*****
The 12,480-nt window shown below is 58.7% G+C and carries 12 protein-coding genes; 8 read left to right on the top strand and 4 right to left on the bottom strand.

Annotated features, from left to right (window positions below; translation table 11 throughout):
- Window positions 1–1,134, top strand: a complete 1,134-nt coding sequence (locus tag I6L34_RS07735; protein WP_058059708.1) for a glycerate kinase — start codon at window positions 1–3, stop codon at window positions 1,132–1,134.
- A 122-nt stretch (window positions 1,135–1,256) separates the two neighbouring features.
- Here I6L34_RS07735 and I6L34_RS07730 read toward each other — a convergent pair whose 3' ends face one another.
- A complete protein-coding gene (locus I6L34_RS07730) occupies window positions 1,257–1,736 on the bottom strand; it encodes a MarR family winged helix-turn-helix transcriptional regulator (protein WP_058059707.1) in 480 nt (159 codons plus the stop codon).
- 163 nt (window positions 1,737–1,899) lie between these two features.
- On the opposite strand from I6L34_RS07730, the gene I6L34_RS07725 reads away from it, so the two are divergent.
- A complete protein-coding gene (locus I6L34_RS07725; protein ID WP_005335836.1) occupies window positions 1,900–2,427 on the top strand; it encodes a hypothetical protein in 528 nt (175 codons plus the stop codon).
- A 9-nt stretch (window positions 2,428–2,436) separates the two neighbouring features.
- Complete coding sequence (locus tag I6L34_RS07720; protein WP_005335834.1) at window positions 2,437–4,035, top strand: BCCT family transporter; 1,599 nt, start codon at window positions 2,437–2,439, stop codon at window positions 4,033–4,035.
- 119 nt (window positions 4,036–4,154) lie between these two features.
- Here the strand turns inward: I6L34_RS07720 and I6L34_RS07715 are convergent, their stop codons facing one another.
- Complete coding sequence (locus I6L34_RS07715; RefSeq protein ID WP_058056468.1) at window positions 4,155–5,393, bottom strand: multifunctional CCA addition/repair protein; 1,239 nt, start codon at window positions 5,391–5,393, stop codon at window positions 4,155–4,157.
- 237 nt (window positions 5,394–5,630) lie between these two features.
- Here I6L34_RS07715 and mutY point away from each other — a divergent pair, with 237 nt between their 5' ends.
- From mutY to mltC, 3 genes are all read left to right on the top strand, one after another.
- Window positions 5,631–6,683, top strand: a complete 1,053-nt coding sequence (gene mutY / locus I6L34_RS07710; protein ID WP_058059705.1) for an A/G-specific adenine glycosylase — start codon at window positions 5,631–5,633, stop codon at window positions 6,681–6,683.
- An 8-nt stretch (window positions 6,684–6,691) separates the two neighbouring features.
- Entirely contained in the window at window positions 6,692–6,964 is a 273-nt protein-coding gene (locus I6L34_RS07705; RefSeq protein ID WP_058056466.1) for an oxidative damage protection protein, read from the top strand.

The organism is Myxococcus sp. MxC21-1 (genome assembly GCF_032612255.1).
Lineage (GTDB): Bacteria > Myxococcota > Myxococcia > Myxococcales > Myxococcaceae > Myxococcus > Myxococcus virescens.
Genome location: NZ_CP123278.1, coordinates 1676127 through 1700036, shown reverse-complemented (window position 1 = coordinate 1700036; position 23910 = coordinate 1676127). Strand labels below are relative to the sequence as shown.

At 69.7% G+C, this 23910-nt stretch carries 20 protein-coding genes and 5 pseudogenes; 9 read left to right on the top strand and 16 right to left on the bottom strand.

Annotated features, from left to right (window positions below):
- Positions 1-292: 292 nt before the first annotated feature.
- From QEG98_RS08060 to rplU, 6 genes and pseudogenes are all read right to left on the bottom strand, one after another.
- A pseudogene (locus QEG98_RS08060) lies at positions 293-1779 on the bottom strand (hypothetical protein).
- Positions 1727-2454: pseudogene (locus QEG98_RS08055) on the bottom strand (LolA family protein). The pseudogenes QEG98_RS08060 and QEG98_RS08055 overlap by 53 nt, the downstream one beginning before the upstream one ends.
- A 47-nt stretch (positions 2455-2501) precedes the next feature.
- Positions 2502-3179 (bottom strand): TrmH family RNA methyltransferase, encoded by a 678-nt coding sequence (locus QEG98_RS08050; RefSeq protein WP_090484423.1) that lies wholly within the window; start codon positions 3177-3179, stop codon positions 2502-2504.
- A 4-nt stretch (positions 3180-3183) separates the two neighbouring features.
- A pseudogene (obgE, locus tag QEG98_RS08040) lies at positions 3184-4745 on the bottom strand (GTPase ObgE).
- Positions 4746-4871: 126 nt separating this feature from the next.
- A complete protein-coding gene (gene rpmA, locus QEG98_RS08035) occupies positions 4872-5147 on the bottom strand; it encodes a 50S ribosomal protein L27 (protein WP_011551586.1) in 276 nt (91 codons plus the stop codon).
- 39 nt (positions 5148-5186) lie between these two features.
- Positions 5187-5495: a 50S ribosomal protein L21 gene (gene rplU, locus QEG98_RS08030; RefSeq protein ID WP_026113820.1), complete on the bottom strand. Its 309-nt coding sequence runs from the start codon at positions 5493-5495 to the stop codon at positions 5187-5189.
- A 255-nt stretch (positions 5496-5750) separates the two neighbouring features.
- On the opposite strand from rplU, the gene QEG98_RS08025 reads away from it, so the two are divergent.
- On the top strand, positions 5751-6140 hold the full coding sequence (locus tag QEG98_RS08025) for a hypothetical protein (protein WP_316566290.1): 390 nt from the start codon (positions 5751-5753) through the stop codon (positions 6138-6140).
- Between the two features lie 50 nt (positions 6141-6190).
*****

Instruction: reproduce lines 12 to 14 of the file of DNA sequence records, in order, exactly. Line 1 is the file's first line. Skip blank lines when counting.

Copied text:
- 119 nt (window positions 4,036–4,154) lie between these two features.
- Here the strand turns inward: I6L34_RS07720 and I6L34_RS07715 are convergent, their stop codons facing one another.
- Complete coding sequence (locus I6L34_RS07715; RefSeq protein ID WP_058056468.1) at window positions 4,155–5,393, bottom strand: multifunctional CCA addition/repair protein; 1,239 nt, start codon at window positions 5,391–5,393, stop codon at window positions 4,155–4,157.